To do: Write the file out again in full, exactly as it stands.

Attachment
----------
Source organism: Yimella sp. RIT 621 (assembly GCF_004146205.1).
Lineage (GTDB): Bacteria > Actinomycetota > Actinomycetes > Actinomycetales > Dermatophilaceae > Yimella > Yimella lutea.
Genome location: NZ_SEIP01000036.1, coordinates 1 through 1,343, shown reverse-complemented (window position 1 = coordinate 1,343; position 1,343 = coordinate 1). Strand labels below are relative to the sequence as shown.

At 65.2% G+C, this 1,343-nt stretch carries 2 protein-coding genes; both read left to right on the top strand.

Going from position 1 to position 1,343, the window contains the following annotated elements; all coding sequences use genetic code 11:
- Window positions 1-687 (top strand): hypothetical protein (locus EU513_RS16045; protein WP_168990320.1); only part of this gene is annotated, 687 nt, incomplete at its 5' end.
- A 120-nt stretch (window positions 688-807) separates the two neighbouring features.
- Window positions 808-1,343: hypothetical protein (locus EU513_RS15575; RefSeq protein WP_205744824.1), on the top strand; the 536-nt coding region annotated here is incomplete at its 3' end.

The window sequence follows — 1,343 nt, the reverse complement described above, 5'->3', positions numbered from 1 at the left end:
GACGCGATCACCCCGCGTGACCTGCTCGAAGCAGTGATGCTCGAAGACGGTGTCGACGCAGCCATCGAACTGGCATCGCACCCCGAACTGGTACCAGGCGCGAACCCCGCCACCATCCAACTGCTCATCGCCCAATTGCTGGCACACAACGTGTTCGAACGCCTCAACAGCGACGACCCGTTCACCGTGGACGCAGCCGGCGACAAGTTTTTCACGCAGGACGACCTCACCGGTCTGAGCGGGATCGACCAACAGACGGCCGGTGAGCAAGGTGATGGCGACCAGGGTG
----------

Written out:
Source organism: Yimella sp. RIT 621 (assembly GCF_004146205.1).
Lineage (GTDB): Bacteria > Actinomycetota > Actinomycetes > Actinomycetales > Dermatophilaceae > Yimella > Yimella lutea.
Genome location: NZ_SEIP01000036.1, coordinates 1 through 1,343, shown reverse-complemented (window position 1 = coordinate 1,343; position 1,343 = coordinate 1). Strand labels below are relative to the sequence as shown.

At 65.2% G+C, this 1,343-nt stretch carries 2 protein-coding genes; both read left to right on the top strand.

Going from position 1 to position 1,343, the window contains the following annotated elements; all coding sequences use genetic code 11:
- Window positions 1-687 (top strand): hypothetical protein (locus EU513_RS16045; protein WP_168990320.1); only part of this gene is annotated, 687 nt, incomplete at its 5' end.
- A 120-nt stretch (window positions 688-807) separates the two neighbouring features.
- Window positions 808-1,343: hypothetical protein (locus EU513_RS15575; RefSeq protein WP_205744824.1), on the top strand; the 536-nt coding region annotated here is incomplete at its 3' end.

The window sequence follows — 1,343 nt, the reverse complement described above, 5'->3', positions numbered from 1 at the left end:
GACGCGATCACCCCGCGTGACCTGCTCGAAGCAGTGATGCTCGAAGACGGTGTCGACGCAGCCATCGAACTGGCATCGCACCCCGAACTGGTACCAGGCGCGAACCCCGCCACCATCCAACTGCTCATCGCCCAATTGCTGGCACACAACGTGTTCGAACGCCTCAACAGCGACGACCCGTTCACCGTGGACGCAGCCGGCGACAAGTTTTTCACGCAGGACGACCTCACCGGTCTGAGCGGGATCGACCAACAGACGGCCGGTGAGCAAGGTGATGGCGACCAGGGTG